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The railroad yard near my house used to be the off-loading point for most new cars in the Pittsburgh area. We used to sit up on a hill above it and see all the new models being off-loaded, sorted, and reloaded onto trucks weeks before introduction time.

Even though I was also close to the rail yards, ours was mainly coal and not sure where they unloaded the cars? I do remember though seeing new car carriers with cars covered with tarps and such to hide them. (Think carriers are also a thing of the past). I did find one storage yard for Cadillac to get my early peeks. Then went to Rich's Chicken, got my 2-piece wing box box and threw a coin in the jukebox and back on my bike I went. The last time for that I remember was 1969.

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I remember when, for weeks, we were teased, on one of the big TV shows, about the all new Edsel. They would show the car under a cover and, I think, each week they'd give you a little peek. Finally it was time for the big unveiling. With a big flourish and a resounding "Tahhh Dahhh", we finally were allowed the first look at the future. My folks started laughing at the ugliest car they'd ever seen. They've grown on me since, but at the young age of 10, I still had to agree with them

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(Think carriers are also a thing of the past).

During the 1980s there was a spate of new car carrying trains attracting an unnatural number of flying bullets as they traveled along. As a result car carrier train cars now have solid or perforated metal sides that disguise whether they're loaded or not.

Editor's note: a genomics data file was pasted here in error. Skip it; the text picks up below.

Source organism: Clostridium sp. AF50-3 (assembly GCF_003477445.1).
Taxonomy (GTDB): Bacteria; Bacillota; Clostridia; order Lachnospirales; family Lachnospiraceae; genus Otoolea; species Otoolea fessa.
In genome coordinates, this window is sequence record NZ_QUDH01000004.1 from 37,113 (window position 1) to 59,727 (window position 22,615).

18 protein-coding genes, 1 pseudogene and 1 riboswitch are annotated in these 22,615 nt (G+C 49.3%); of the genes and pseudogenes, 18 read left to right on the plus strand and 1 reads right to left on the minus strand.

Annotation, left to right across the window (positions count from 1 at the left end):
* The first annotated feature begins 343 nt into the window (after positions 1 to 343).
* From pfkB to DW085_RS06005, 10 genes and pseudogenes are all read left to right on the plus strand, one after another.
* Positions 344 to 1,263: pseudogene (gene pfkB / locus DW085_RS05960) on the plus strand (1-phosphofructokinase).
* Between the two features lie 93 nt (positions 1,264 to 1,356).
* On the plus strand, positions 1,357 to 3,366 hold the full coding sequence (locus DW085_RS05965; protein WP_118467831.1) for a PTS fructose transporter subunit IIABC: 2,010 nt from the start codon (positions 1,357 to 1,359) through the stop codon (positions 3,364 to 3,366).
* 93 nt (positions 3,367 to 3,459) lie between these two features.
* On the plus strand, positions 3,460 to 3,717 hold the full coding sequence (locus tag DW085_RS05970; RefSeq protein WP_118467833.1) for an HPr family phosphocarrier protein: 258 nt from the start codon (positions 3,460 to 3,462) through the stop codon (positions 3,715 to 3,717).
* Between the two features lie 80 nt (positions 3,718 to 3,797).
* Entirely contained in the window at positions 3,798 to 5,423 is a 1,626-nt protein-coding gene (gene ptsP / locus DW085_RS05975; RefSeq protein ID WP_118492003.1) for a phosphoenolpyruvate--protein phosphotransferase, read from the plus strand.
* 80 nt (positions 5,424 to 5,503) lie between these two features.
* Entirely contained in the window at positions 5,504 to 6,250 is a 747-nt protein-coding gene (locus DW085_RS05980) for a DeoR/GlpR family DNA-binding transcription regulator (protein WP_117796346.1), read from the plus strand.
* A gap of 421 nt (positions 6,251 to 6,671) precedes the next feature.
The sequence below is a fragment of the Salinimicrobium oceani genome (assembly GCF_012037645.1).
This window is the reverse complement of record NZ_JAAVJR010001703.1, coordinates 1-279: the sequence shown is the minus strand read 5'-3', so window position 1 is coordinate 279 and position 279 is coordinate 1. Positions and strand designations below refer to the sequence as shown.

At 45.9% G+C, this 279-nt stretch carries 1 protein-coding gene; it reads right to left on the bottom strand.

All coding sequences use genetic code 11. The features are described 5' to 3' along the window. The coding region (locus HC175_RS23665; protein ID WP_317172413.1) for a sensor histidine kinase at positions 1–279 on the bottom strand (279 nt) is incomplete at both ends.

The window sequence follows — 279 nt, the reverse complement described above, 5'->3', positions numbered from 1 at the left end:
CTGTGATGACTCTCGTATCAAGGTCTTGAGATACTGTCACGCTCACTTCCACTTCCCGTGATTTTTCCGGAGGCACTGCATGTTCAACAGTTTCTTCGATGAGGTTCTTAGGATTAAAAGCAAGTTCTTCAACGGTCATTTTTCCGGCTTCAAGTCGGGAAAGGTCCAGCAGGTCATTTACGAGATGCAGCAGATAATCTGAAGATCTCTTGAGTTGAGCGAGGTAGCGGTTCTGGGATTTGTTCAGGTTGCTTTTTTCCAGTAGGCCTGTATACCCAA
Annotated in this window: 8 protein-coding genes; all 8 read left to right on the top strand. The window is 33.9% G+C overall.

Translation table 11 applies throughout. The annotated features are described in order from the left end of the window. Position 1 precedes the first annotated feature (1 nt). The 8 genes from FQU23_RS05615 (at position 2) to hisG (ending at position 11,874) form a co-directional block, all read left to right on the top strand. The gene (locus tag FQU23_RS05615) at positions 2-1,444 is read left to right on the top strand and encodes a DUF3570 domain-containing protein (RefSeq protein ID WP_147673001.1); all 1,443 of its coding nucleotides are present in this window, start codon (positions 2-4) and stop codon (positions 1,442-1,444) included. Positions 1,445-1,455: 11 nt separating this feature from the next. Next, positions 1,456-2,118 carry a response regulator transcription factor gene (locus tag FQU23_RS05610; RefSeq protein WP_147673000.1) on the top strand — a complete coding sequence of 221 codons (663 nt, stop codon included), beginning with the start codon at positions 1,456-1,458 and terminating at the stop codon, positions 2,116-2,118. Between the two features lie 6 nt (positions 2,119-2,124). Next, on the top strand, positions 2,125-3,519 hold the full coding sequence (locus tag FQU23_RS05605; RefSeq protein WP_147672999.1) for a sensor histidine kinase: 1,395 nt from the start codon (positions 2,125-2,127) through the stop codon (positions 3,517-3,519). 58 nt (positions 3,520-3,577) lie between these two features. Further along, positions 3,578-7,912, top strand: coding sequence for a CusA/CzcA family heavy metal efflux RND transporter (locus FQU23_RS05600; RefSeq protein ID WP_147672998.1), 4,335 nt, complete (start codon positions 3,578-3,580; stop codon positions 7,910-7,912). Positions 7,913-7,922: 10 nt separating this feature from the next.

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I feel for the people who didn't grow up in those times. They missed so much. I remember riding my bike to all the dealers in the mid-fifties that were a stones through from my house. Buick, Ford, Dodge/Plymouth, AMC, Studebaker, and so on..........all gone! I collected all the brochures of each model. I think 1957 was the biggest year for all the makes. Like a poster mentioned, all space age cars. The new Fords stood out the most for me, with their Popeye headlights. I was 11. Beam me up Scotty!!!!

Amen Skyking .... !!

Some of the most memorable times I spent with my dad centered around new car introductions in the late fifties/early sixties. He was not a car guy per say, but became excited when the new models rolled out. I hope kids today have the same quality time with their dads as I did during this once yearly coming together we shared a long time ago now.

Did I say that I miss my dad .....

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During the 1980s there was a spate of new car carrying trains attracting an unnatural number of flying bullets as they traveled along. As a result car carrier train cars now have solid or perforated metal sides that disguise whether they're loaded or not.

Again, that's the difference between these times and the past. :(

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I always looked forward to the season premier of "Bonanza" in the fall..it always showcased the new Chevys for the next model year.

You know, that's another thing.........Today they can't even advertise a car properly. They have it speeding, sliding sideways, going through puddles, dirt and everything else. Years ago, like Bonanza, or Dinah Shore, they had the car on a turn table explaining and showing the whole car, interior and all........ It made people want to go out and buy one.

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You know, that's another thing.........Today they can't even advertise a car properly. They have it speeding, sliding sideways, going through puddles, dirt and everything else. Years ago, like Bonanza, or Dinah Shore, they had the car on a turn table explaining and showing the whole car, interior and all........ It made people want to go out and buy one.

All true, but just how should one go about selling uninspired, every car looks like every other car styling and blah interiors? At one time we could tell what a car was from any view, front, side, or rear. Today you have to read the name on it and even then you don't know what the heck it is.

Edited by Jim_Edwards (see edit history)